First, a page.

This time three years ago, most of us were teaching exclusively online, Zoom was suddenly the most important tool in everybody's toolbox, and we were all mentally and physically exhausted from staying home, of all things. It is not always a fun time to think about, though I do think occasionally reflecting back on all that we learned, adapted to, and overcame is really helpful. We did a LOT to keep our profession, our students, and our own businesses afloat, and that should be celebrated!
I also remember about this time a new term started to float around the Web-i-spere: "Zoom fatigue." We started talking about how tiring teaching online was, which I think surprised a lot of us. Or at least I was surprised. How in the world could working from a screen be so darn exhausting? And why was my voice more tired than when I was in-person? Our new realities came with a new set of problems, or twists on the old ones, that we also needed to adapt to.
A recent article in the Journal of Voice looked at incidences of dysphonia (basically "voice-troubles") and vocal tract discomfort among folks who were newly working from home during the Covid stay-at-home orders. While this survey-based study didn't focus primarily on voice teachers, I think there are some important lessons for us to learn here, and to continue to work with as many of us still teach online.
The researcher recruited 1, 575 participants (be still my research heart! That's soooo many!!!) to answer questions about if they were experiencing dysphonia or vocal tract discomfort, when it started, and its severity. I was not shocked to read that a pretty high percentage of people reported having voice troubles that started after they moved their work home. And for those that reported vocal tract discomfort, dry throat was the number one complaint. But why did all these people start to experience voice troubles at home, when their jobs presumably also used their voices when they were in-person? This is where I skip to my favorite part of a research paper, the Discussion Section.
The researcher speculated a few things that I think are very perceptive about the cause of the onset of new voice troubles. Many people had to move their work home very quickly, and so may not have had a great set up for their bodies to work in a way that didn't cause fatigue and muscle tension. When folks are hunched over for hours on end working on a laptop on the couch, the muscles of the neck are squished around the larynx. Kitchen chairs aren't meant for hours and hours of sitting, and kitchen tables aren't exactly desks. For singing teachers, where we put the computer can have an impact on how we align our bodies, too. I'm admitting my own guilt here, in that I still put my laptop on top of my upright piano and sit at the piano bench. Since I generally don't sit there for hours at a stretch, I haven't noticed a ton of effects on my body, but I also could be deluding myself. Office furniture can be expensive, and sometimes costs associated with fixing these types of ergonomic issues can be prohibitive, so we do the best we can. I get it.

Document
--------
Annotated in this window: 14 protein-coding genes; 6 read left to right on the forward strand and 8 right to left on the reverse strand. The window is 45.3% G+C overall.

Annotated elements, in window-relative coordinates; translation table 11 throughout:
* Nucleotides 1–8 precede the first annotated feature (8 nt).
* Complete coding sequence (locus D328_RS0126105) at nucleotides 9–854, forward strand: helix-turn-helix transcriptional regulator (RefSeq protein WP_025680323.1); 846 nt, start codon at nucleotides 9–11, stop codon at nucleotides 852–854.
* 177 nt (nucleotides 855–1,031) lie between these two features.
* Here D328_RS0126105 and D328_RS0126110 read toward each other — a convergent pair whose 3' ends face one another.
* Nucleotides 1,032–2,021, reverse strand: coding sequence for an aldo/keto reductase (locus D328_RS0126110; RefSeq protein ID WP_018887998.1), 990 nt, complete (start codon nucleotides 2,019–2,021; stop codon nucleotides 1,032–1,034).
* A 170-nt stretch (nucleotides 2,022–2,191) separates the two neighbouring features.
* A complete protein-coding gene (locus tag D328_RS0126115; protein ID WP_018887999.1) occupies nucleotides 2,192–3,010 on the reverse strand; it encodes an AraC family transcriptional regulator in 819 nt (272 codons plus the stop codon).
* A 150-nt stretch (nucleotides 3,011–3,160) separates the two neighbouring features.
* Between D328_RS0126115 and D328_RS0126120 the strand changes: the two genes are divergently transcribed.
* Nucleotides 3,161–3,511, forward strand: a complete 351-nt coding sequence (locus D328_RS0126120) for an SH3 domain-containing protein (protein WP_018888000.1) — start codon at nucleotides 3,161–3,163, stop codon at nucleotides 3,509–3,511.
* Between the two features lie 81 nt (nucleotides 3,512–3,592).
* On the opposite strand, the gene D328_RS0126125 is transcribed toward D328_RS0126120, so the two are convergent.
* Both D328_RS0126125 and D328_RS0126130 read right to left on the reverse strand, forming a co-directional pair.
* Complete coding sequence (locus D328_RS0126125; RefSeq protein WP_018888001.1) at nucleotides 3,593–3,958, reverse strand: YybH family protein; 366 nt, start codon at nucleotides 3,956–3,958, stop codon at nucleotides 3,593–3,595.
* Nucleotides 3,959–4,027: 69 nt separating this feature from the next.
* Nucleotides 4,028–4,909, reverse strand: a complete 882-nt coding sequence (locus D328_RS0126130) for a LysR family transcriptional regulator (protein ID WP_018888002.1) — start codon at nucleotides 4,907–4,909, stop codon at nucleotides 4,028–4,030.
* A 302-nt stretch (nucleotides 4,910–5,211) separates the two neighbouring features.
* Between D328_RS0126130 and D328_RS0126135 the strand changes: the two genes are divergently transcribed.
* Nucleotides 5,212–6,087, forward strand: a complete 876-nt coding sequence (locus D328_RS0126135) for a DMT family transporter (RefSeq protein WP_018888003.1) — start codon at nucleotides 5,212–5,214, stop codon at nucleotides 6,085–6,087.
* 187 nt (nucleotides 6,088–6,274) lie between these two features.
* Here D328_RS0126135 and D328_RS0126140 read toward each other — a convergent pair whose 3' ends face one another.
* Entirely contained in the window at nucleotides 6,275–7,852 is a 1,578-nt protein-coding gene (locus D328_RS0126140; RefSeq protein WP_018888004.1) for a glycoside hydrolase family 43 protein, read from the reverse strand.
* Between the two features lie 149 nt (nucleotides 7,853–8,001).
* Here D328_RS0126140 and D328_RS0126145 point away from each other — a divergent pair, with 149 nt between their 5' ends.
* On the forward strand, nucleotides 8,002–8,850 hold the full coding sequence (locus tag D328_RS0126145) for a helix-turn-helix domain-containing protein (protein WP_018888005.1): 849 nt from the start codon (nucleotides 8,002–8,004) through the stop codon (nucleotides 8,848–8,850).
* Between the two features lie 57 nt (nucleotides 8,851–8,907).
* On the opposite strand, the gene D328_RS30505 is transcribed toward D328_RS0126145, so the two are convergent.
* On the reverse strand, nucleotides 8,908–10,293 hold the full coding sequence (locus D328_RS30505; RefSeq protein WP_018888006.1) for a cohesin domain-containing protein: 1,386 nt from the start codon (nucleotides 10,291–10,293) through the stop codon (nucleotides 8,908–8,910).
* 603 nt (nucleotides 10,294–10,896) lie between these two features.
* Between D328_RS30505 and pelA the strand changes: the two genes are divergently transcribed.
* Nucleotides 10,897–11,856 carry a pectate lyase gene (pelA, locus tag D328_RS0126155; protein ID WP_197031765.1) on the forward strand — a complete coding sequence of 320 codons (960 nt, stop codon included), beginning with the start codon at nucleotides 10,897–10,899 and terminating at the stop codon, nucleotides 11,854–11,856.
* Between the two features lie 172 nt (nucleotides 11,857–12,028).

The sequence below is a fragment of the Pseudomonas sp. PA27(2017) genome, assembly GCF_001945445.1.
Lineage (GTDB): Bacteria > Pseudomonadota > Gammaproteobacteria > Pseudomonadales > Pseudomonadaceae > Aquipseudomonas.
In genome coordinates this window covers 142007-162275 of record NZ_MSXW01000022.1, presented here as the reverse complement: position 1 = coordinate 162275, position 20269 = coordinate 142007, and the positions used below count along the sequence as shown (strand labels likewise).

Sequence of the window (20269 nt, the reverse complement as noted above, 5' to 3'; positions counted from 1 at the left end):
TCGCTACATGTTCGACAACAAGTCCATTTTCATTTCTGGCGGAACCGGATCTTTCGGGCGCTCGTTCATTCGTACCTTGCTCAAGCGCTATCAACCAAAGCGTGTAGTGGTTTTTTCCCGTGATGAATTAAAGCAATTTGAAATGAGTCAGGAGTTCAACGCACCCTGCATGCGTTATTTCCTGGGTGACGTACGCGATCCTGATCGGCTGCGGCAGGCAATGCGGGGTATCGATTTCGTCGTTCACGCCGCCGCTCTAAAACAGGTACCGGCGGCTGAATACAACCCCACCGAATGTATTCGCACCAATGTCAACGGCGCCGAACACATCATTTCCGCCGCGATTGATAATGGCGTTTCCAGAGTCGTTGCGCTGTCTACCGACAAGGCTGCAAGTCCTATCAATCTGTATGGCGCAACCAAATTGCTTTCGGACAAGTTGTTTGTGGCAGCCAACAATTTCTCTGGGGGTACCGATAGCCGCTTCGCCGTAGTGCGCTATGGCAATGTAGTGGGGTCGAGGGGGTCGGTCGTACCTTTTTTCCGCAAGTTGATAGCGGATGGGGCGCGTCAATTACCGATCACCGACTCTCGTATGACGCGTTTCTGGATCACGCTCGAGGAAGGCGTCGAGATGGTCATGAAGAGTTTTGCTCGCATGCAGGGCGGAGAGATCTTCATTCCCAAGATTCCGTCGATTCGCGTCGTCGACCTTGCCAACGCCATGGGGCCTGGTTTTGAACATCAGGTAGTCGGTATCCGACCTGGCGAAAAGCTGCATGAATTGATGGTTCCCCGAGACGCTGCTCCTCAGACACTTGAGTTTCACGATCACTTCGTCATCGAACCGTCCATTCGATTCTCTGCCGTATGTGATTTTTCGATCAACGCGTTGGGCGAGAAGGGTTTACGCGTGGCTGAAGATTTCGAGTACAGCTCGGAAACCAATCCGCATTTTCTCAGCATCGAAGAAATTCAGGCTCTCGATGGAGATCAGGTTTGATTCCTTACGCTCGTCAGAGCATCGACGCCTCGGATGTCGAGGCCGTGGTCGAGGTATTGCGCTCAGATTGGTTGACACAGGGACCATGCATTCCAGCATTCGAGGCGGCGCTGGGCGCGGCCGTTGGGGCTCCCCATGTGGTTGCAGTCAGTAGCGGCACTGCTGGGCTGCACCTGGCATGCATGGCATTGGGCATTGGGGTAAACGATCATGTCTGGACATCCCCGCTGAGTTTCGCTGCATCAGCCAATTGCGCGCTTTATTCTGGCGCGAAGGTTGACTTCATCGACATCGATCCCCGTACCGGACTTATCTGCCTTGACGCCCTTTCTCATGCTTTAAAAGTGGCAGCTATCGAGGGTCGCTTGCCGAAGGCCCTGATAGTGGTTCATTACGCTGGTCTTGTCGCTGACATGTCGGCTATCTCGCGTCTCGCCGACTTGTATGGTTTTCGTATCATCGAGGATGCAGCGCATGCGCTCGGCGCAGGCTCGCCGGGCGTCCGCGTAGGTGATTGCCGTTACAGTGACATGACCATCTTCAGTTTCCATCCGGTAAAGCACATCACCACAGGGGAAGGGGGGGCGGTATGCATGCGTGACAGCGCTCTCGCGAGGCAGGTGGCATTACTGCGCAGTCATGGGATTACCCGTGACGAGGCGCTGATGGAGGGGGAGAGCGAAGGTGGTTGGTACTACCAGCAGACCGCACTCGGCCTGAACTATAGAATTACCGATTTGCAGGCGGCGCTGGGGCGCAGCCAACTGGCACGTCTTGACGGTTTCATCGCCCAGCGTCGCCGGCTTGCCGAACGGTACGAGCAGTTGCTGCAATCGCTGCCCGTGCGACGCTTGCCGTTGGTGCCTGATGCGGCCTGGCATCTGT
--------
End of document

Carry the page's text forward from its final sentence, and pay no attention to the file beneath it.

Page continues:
I think one of the most telling findings in the research is that participants cited an increase in stress associated with the onset of their voice troubles. Again, no shock there. Our voices can often be among the first signs that something is going wrong with our emotional or mental health. When things changed so quickly and drastically three years ago, of course we were stressed about it! And of course our voices might suffer as a result. Totally makes sense.
Now, three years later, what can we do with this information? Many voice teachers, like me, work from home a majority of the time. And running our own businesses can be stressful. Managing these things can help us keep our voices in good shape as we continue to work in the post-Covid era. The lessons we learned during that time can help us to be healthier and happier in our current working lives, too. While we may not collectively go through a pandemic-type mass stress event like we did three years ago (pretty please, no, no, never again), we will all go through seasons that are stressful and hard on our bodies and voices. If you are still experiencing fatigue from working online, research is verifying that it's real and you're not alone. What remains is how to address it.
Also, if you have clients that are working from home, you might spend some lesson time talking about their set up and how it might be affecting their voices. If we are able to help them operate optimally, their singing just might get a little easier, too! Win-win!
If you'd like to read the whole paper for yourself, you can find the PDF here. It's worth it, I think, to acknowledge the very real challenges we have as voice teachers working online from our homes, and find ways to help. Let me know your thoughts!